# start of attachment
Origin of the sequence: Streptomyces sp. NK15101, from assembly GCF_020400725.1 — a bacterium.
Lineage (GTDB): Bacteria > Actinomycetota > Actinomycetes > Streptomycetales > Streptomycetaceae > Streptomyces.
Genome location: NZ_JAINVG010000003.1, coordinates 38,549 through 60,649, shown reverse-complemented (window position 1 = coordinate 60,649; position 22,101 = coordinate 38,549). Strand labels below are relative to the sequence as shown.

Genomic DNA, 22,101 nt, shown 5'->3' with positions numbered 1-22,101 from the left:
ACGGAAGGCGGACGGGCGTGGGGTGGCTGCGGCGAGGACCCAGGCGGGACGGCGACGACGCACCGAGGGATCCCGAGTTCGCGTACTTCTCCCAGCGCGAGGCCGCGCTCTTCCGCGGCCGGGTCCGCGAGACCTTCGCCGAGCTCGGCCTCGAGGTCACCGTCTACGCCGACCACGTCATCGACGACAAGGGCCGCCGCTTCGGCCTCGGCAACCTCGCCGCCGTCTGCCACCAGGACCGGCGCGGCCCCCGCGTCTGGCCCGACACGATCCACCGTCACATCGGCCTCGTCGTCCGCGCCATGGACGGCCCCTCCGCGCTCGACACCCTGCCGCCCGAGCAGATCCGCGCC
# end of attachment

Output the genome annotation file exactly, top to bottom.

Origin of the sequence: Streptomyces sp. NK15101, from assembly GCF_020400725.1 — a bacterium.
Lineage (GTDB): Bacteria > Actinomycetota > Actinomycetes > Streptomycetales > Streptomycetaceae > Streptomyces.
Genome location: NZ_JAINVG010000003.1, coordinates 38,549 through 60,649, shown reverse-complemented (window position 1 = coordinate 60,649; position 22,101 = coordinate 38,549). Strand labels below are relative to the sequence as shown.

Genomic DNA, 22,101 nt, shown 5'->3' with positions numbered 1-22,101 from the left:
ACGGAAGGCGGACGGGCGTGGGGTGGCTGCGGCGAGGACCCAGGCGGGACGGCGACGACGCACCGAGGGATCCCGAGTTCGCGTACTTCTCCCAGCGCGAGGCCGCGCTCTTCCGCGGCCGGGTCCGCGAGACCTTCGCCGAGCTCGGCCTCGAGGTCACCGTCTACGCCGACCACGTCATCGACGACAAGGGCCGCCGCTTCGGCCTCGGCAACCTCGCCGCCGTCTGCCACCAGGACCGGCGCGGCCCCCGCGTCTGGCCCGACACGATCCACCGTCACATCGGCCTCGTCGTCCGCGCCATGGACGGCCCCTCCGCGCTCGACACCCTGCCGCCCGAGCAGATCCGCGCC